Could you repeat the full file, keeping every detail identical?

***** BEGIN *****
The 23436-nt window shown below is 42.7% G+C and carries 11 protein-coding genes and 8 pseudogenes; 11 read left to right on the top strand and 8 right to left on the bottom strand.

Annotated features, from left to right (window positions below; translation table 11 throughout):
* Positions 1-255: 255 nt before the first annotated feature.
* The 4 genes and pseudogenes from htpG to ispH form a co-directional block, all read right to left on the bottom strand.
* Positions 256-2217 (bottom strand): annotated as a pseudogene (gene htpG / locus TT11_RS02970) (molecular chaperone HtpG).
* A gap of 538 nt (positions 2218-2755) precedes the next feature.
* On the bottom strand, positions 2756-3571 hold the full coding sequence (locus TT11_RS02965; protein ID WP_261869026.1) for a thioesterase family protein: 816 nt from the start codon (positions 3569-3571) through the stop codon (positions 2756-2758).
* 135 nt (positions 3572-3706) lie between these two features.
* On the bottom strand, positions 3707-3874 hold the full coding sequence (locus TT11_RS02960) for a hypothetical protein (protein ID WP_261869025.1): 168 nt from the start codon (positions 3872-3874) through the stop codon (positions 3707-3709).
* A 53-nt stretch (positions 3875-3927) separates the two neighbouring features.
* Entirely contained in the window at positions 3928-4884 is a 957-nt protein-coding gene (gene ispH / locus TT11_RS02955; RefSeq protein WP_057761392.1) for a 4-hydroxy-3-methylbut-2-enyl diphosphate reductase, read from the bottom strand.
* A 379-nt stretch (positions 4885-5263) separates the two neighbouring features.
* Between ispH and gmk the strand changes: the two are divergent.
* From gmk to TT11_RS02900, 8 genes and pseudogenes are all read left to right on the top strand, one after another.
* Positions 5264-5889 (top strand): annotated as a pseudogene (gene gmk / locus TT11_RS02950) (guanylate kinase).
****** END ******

The 23436-nt window shown below is 42.7% G+C and carries 11 protein-coding genes and 8 pseudogenes; 11 read left to right on the top strand and 8 right to left on the bottom strand.

Annotated features, from left to right (window positions below; translation table 11 throughout):
* Positions 1-255: 255 nt before the first annotated feature.
* The 4 genes and pseudogenes from htpG to ispH form a co-directional block, all read right to left on the bottom strand.
* Positions 256-2217 (bottom strand): annotated as a pseudogene (gene htpG / locus TT11_RS02970) (molecular chaperone HtpG).
* A gap of 538 nt (positions 2218-2755) precedes the next feature.
* On the bottom strand, positions 2756-3571 hold the full coding sequence (locus TT11_RS02965; protein ID WP_261869026.1) for a thioesterase family protein: 816 nt from the start codon (positions 3569-3571) through the stop codon (positions 2756-2758).
* 135 nt (positions 3572-3706) lie between these two features.
* On the bottom strand, positions 3707-3874 hold the full coding sequence (locus TT11_RS02960) for a hypothetical protein (protein ID WP_261869025.1): 168 nt from the start codon (positions 3872-3874) through the stop codon (positions 3707-3709).
* A 53-nt stretch (positions 3875-3927) separates the two neighbouring features.
* Entirely contained in the window at positions 3928-4884 is a 957-nt protein-coding gene (gene ispH / locus TT11_RS02955; RefSeq protein WP_057761392.1) for a 4-hydroxy-3-methylbut-2-enyl diphosphate reductase, read from the bottom strand.
* A 379-nt stretch (positions 4885-5263) separates the two neighbouring features.
* Between ispH and gmk the strand changes: the two are divergent.
* From gmk to TT11_RS02900, 8 genes and pseudogenes are all read left to right on the top strand, one after another.
* Positions 5264-5889 (top strand): annotated as a pseudogene (gene gmk / locus TT11_RS02950) (guanylate kinase).